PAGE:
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Stroke risk perception among participants of a stroke awareness campaign

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      Abstract

      BackgroundSubjective risk factor perception is an important component of the motivation to change unhealthy life styles. While prior studies assessed cardiovascular risk factor knowledge, little is known about determinants of the individual perception of stroke risk.MethodsSurvey by mailed questionnaire among 1483 participants of a prior public stroke campaign in Germany. Participants had been informed about their individual stroke risk based on the Framingham stroke risk score. Stroke risk factor knowledge, perception of lifetime stroke risk and risk factor status were included in the questionnaire, and the determinants of good risk factor knowledge and high stroke risk perception were identified using logistic regression models.ResultsOverall stroke risk factor knowledge was good with 67–96% of the participants recognizing established risk factors. The two exceptions were diabetes (recognized by 49%) and myocardial infarction (57%). Knowledge of a specific factor was superior among those affected by it. 13% of all participants considered themselves of having a high stroke risk, 55% indicated a moderate risk. All major risk factors contributed significantly to the perception of being at high stroke risk, but the effects of age, sex and education were non-significant. Poor self-rated health was additionally associated with high individual stroke risk perception.ConclusionStroke risk factor knowledge was high in this study. The self perception of an increased stroke risk was associated with established risk factors as well as low perception of general health.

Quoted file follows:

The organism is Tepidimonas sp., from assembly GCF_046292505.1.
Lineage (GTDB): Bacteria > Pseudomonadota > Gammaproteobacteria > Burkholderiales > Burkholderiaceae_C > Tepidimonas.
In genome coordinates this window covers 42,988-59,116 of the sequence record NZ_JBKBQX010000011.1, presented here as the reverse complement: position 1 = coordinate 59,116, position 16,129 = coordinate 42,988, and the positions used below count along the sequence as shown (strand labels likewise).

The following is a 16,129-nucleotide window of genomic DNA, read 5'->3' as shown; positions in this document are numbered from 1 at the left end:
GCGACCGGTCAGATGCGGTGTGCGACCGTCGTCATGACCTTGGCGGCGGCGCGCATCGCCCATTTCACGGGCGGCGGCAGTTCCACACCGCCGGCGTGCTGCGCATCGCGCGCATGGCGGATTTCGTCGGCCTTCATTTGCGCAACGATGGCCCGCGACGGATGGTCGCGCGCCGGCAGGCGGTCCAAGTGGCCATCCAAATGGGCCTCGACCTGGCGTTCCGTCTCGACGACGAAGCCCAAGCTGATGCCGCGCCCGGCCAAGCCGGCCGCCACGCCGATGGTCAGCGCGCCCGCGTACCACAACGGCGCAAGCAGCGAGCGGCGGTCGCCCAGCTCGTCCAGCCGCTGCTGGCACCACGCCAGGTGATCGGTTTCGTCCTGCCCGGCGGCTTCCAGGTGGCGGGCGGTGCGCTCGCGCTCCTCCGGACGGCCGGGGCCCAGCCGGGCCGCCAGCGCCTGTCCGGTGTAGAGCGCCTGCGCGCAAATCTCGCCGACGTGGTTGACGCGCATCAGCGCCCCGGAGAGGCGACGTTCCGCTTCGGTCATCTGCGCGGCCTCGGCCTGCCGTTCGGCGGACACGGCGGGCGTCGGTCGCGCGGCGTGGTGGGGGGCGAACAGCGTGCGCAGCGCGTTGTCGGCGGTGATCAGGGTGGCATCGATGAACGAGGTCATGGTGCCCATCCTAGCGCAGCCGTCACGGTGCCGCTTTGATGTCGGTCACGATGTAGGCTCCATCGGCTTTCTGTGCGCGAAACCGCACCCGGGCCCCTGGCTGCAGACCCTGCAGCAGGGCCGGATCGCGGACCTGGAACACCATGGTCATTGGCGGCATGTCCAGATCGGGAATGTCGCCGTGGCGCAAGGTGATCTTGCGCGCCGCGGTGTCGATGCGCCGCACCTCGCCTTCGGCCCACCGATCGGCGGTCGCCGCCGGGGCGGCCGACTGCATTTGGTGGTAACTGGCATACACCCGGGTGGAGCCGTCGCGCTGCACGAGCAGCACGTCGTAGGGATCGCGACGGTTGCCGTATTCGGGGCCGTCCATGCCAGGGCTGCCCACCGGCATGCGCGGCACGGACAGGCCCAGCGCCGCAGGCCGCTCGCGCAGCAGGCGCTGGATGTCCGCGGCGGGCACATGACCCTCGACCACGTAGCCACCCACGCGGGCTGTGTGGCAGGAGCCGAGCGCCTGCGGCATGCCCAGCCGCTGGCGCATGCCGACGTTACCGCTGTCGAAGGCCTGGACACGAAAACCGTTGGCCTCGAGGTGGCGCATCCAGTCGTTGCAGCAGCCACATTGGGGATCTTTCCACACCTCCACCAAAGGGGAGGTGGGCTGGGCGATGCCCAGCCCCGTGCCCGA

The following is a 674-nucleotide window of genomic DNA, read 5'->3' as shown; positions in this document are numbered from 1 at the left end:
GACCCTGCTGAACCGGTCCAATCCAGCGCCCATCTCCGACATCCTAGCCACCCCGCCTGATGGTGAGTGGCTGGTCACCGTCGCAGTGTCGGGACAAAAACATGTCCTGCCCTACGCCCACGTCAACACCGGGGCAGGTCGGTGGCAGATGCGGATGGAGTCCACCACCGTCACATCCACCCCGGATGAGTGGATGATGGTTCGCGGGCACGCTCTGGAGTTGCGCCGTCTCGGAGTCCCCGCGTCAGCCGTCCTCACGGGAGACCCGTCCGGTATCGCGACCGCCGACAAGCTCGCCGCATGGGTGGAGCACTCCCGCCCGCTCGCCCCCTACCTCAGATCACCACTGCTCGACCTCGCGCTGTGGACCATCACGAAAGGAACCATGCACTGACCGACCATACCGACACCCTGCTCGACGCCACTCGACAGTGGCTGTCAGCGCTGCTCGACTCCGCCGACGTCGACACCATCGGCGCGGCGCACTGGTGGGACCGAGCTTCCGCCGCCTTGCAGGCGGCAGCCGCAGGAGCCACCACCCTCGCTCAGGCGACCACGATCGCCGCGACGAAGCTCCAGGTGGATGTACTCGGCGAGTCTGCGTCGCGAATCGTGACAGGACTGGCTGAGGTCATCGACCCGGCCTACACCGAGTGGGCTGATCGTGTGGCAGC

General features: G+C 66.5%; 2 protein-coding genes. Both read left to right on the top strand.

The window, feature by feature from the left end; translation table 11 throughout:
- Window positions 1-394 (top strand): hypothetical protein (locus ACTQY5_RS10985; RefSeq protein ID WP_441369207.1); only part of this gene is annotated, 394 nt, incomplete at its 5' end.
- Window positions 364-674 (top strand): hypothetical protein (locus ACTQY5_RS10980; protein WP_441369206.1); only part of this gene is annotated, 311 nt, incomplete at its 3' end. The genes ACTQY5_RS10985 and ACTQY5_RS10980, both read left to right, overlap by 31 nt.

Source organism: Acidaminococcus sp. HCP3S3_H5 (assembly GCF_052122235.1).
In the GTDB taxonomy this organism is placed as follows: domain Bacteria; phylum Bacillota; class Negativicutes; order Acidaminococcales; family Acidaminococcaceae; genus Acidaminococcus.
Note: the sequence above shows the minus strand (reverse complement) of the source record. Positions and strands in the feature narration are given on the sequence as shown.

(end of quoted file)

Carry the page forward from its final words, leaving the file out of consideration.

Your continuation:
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      Most cited references 34

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      Self-Rated Health and Mortality: A Review of Twenty-Seven Community Studies

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        Overview of the SF-36 Health Survey and the International Quality of Life Assessment (IQOLA) Project.

        This article presents information about the development and evaluation of the SF-36 Health Survey, a 36-item generic measure of health status. It summarizes studies of reliability and validity and provides administrative and interpretation guidelines for the SF-36. A brief history of the International Quality of Life Assessment (IQOLA) Project is also included.
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          AHA Guidelines for Primary Prevention of Cardiovascular Disease and Stroke: 2002 Update: Consensus Panel Guide to Comprehensive Risk Reduction for Adult Patients Without Coronary or Other Atherosclerotic Vascular Diseases. American Heart Association Science Advisory and Coordinating Committee.

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            Author and article information

            Affiliations
            [1 ]Institute of Epidemiology and Social Medicine, University of Muenster, Germany
            [2 ]German Stroke Foundation, Guetersloh, Germany
            Contributors
            Journal
            BMC Public Health
            BMC Public Health
            BioMed Central (London )
            1471-2458
            2007
            20 March 2007
            : 7
            : 39
            1838904
            1471-2458-7-39
            17371603
            10.1186/1471-2458-7-39
            Copyright © 2007 Kraywinkel et al; licensee BioMed Central Ltd.

            This is an Open Access article distributed under the terms of the Creative Commons Attribution License ( http://creativecommons.org/licenses/by/2.0), which permits unrestricted use, distribution, and reproduction in any medium, provided the original work is properly cited.

            Categories
            Research Article

            Public health

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